It is early November and nearing the end of quarter one for 22 sophomore students within a inclusive English classroom. Since the beginning of the year students have been consistent with their routines. All students are outgoing and respectful individuals although present various unsuccessful habits. Five students consistently come unprepared, four students are disorganized and can never find their homework, many students are constantly texting and checking their phones causing them to miss information, and almost half of the class can never complete an assigned project on time. What is the teacher to do?

If you have a classroom like this, hopefully this blog will lend some insight and strategies on how to approach a change for a more effective learning environment while heightening your ability to recognize the importance of executive functioning skills within your students.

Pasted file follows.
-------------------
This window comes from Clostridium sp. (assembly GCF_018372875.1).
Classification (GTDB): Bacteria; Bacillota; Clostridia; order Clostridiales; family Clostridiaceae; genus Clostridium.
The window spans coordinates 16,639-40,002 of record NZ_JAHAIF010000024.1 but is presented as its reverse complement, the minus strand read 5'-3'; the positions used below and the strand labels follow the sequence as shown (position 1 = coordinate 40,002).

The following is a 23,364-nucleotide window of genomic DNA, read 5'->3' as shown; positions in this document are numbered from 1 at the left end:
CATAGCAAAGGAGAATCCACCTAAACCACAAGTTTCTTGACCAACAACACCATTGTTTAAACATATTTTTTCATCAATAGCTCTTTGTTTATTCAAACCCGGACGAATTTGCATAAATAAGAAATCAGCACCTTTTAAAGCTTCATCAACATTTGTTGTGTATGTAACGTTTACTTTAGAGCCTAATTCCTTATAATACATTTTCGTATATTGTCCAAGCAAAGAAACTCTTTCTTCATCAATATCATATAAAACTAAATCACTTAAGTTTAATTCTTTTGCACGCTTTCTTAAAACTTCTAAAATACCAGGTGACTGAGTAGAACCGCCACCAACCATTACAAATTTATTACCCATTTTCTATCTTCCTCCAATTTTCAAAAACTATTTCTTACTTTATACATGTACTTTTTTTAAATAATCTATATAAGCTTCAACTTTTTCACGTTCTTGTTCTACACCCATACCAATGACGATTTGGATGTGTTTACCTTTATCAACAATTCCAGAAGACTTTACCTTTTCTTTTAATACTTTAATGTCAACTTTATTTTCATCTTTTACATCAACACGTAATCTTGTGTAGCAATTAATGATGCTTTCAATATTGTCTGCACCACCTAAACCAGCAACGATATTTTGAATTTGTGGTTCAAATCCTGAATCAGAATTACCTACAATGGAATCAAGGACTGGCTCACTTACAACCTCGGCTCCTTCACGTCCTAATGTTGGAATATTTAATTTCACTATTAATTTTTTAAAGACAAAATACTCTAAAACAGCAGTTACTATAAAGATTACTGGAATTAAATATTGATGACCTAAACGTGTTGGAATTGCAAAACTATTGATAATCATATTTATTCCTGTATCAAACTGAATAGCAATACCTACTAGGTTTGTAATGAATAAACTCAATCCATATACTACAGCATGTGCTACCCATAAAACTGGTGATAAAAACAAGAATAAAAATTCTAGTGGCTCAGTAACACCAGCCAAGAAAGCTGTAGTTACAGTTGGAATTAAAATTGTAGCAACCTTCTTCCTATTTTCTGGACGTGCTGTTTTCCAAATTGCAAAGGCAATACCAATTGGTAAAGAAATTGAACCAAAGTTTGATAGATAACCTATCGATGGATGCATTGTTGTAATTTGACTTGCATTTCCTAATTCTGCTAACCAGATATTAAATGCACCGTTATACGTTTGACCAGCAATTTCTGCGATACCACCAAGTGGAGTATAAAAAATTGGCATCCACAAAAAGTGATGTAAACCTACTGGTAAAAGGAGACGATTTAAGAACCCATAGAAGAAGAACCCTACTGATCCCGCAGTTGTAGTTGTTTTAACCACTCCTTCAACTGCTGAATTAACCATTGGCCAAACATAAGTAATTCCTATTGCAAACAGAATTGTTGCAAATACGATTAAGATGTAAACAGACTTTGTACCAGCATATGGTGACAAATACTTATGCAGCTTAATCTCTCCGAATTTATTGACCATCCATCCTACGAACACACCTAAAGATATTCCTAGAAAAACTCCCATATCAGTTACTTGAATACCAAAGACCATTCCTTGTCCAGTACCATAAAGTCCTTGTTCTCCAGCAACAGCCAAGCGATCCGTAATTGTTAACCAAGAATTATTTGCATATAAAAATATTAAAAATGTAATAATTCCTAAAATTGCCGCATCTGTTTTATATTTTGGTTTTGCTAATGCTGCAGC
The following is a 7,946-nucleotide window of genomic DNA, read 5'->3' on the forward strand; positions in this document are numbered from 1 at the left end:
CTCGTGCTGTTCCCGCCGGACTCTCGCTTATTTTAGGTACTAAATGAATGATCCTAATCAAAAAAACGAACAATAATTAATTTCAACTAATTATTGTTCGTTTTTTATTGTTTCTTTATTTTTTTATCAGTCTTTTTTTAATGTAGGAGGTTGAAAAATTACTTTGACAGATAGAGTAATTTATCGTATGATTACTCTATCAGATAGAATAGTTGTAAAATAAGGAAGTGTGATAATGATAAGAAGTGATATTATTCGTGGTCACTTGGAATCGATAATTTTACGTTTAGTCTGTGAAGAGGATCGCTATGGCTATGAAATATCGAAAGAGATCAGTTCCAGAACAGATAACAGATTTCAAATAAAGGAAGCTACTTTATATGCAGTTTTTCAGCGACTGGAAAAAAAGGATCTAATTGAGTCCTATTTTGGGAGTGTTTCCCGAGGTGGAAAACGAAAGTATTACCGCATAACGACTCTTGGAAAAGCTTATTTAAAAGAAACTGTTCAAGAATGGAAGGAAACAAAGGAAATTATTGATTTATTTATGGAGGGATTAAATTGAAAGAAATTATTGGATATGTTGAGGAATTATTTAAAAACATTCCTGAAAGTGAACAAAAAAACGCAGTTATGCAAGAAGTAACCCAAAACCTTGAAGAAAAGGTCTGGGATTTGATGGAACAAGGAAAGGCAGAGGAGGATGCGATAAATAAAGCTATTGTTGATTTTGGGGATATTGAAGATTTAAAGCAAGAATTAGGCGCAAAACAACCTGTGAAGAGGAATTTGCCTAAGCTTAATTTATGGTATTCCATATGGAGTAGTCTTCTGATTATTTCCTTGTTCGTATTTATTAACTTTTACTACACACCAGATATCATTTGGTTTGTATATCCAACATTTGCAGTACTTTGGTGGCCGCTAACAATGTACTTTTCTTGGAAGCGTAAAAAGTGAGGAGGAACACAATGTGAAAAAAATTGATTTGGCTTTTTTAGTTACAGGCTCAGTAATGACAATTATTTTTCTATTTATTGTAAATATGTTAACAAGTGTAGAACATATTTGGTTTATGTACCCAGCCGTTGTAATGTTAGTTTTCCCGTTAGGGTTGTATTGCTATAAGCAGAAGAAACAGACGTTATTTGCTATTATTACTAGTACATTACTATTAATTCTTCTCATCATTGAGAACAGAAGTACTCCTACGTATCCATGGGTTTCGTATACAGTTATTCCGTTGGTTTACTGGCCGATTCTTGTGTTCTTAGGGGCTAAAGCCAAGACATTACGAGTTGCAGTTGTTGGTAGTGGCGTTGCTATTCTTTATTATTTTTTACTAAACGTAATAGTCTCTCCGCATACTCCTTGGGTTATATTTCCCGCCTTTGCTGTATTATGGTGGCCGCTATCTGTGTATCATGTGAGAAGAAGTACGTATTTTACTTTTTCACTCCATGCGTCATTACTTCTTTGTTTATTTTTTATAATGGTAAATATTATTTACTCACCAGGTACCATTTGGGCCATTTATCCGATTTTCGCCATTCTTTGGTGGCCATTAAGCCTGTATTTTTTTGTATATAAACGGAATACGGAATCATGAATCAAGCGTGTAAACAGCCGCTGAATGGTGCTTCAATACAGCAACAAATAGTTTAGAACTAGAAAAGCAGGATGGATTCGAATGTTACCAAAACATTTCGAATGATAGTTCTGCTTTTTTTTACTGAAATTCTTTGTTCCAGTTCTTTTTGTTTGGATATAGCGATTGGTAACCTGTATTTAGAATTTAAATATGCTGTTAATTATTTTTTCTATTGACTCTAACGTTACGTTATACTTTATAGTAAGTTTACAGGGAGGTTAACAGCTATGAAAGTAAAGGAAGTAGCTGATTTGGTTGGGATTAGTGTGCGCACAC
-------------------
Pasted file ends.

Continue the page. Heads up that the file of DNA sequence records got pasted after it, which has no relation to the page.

Often, as teachers, we don’t take the time to consider who our students are, both “inside and out.” Each school year brings a new group of students, personalities, cultural backgrounds, family experiences, strengths, weaknesses, areas of struggles, interests, and levels of achievement. These are attributes that as teachers we need to identify. This can be done through conversations, writing prompts, conferencing, speaking with parents, observations, prior year teacher reports, and by simply building a rapport with students. Although, what is blind to most teachers is the ability to read into students minds, emotions, and feelings. This is where emotional intelligence comes into play for teachers.

Did you know that the term “didaskaleinophobia” is the acute fear of going to school? And that it affects about 2.4% of all children?

I bet you didn’t know that, or are asking yourself why I bring that up? Well, I believe it is fair to say that most students have a sense of anxiety, nervousness, or a feeling of unexpected emotions that arise from going to school each day. Although these feelings may not all be considered “fears,” they are emotions that need to be controlled and tended to in order to give a sense of comfort and focused mind to learning. When we, as teachers, understand our students as individuals first and learners second, we are more inclined to make their experience within the classroom both productive and focused to their goals and success.